A 30-pF air-gap capacitor has circular plates of area A = 100 cm2. It is charged by a 70-V battery through a 2.0-Ω resistor. At the instant the battery is connected, the electric field between the plates is changing most rapidly. At this instant, calculate (a) the current into the plates, and (b) the rate of change of electric field between the plates. (c) Determine the magnetic field induced between the plates. Assume E is uniform between the plates at any instant and is zero at all points beyond the edges of the plates. Solution: a. At t = 0, all the voltage is across the resistor, so the current is V/R = 35 A. b. The field at any instant is (Q/A)/ε0. So dE/dt = (dQ/dt)/(Aε0) = (I/A)/ε0 = 4.0 x 1014 V/m·s. c. Due to symmetry, the lines of B are circular and perpendicular to E. If E is constant over the area of the plates, Ampere’s law gives B = μ0ε0r0/2 dE/dt = 1.2 x 10-4 T.

Gauss’s Law for Magnetism
Gauss’s law relates the electric field on a closed surface to the net charge enclosed by that surface. The analogous law for magnetic fields is different, as there are no single magnetic point charges (monopoles):

Maxwell’s Equations The complete set of equations describing electric and magnetic fields is called Maxwell’s equations. In the absence of dielectric or magnetic materials, they are:

Maxwell’s Equations In the absence of currents and charges, they are:

Electromagnetic Waves
According to Maxwell’s Equations in the absence of currents and charges, the E and B fields also satisfy Maxwell’s wave equations:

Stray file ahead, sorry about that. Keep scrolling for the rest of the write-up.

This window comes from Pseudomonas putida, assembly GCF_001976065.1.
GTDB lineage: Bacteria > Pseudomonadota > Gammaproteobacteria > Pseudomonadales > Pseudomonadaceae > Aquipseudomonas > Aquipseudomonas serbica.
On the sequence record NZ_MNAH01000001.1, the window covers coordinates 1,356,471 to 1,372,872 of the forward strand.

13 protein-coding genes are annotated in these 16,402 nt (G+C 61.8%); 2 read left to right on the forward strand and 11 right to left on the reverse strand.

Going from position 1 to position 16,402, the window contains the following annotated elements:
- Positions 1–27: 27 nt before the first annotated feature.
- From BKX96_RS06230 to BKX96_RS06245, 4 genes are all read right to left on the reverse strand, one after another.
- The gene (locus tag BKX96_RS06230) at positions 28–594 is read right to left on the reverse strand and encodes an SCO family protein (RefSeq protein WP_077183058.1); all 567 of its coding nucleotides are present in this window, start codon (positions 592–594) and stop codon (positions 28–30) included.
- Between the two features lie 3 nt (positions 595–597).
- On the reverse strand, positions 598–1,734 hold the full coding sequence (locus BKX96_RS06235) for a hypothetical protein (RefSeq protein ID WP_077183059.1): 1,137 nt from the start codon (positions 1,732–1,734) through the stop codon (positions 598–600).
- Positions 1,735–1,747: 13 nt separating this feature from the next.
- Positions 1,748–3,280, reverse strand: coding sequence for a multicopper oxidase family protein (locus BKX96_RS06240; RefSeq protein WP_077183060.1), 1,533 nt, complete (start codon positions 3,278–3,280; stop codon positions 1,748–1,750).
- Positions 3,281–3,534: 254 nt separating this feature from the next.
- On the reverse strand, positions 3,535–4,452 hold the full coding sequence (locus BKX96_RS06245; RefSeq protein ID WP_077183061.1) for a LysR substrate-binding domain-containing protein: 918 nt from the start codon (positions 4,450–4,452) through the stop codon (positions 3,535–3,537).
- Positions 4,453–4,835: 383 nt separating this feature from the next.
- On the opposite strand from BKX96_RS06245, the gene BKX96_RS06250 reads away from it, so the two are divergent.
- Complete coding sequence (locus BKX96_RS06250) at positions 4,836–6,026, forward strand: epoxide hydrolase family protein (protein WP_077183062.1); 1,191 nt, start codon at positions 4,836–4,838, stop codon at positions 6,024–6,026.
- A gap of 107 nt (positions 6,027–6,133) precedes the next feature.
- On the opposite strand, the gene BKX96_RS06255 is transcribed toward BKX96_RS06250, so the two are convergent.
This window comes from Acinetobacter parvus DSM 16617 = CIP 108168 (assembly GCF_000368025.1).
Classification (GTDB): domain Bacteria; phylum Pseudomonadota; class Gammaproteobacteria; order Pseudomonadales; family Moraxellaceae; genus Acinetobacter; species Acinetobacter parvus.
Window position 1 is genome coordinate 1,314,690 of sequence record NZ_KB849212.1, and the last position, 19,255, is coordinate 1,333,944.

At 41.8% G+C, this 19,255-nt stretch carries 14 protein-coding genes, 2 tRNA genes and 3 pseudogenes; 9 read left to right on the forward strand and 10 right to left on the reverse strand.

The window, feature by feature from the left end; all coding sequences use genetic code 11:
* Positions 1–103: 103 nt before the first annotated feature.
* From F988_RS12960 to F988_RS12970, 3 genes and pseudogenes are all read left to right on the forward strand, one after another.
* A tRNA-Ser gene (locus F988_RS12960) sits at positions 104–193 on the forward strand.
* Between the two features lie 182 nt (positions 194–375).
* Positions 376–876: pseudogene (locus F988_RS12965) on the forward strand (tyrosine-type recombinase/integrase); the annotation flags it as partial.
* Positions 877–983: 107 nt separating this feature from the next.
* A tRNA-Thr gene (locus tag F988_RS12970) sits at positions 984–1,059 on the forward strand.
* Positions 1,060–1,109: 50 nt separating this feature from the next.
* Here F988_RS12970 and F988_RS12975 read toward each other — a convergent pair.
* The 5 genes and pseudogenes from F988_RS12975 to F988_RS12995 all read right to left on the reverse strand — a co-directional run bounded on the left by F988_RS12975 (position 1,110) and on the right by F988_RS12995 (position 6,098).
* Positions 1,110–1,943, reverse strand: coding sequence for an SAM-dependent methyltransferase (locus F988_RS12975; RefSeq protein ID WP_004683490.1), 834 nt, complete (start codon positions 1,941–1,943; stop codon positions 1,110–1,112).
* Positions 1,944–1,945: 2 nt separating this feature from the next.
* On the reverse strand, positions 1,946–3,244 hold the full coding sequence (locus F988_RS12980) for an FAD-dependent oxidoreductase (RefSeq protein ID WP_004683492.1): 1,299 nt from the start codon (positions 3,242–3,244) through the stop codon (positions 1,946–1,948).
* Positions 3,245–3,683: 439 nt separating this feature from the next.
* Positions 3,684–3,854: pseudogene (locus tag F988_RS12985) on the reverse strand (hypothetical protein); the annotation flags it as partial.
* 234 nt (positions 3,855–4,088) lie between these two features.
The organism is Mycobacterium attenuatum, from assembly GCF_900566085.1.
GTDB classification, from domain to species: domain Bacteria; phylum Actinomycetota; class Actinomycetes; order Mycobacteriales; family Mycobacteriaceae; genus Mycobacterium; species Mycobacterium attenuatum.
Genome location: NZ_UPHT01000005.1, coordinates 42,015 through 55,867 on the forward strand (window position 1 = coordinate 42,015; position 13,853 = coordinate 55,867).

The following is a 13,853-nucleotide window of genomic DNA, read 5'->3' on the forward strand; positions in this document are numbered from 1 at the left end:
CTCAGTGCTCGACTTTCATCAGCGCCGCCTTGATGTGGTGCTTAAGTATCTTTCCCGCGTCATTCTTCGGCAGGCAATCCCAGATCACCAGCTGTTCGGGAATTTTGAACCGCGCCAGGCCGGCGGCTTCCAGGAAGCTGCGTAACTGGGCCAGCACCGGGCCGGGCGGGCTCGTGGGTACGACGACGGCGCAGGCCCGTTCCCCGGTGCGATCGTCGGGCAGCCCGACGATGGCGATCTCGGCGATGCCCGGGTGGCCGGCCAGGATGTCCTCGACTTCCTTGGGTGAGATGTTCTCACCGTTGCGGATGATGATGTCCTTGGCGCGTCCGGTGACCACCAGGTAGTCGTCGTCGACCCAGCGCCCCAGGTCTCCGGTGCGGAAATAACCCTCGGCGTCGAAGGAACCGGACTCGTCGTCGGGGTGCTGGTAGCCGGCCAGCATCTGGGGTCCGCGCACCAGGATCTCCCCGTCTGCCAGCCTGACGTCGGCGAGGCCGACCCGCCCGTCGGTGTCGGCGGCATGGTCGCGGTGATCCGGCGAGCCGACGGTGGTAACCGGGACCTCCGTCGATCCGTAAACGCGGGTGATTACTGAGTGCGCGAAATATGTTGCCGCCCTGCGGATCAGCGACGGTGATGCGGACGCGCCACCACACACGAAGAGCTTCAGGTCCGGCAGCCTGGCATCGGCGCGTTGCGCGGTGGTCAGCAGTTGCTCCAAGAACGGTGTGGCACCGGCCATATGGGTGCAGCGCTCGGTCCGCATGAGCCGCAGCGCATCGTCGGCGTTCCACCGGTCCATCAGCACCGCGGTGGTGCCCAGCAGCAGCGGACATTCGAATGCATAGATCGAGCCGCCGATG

Electromagnetic Waves
A wave traveling along the x-axis with a speed v satisfies the wave equation Therefore, we see that the wave speed is which is exactly the speed of light.

Production of Electromagnetic Waves
Since a changing electric field produces a magnetic field, and a changing magnetic field produces an electric field, once sinusoidal fields are created they can propagate on their own. These propagating fields are called electromagnetic waves.

Production of Electromagnetic Waves
Oscillating charges will produce electromagnetic waves: Figure Fields produced by charge flowing into conductors. It takes time for the and fields to travel outward to distant points. The fields are shown to the right of the antenna, but they move out in all directions, symmetrically about the (vertical) antenna.

Production of Electromagnetic Waves
Close to the antenna, the fields are complicated, and are called the near field: Figure Sequence showing electric and magnetic fields that spread outward from oscillating charges on two conductors (the antenna) connected to an ac source (see the text).

Production of Electromagnetic Waves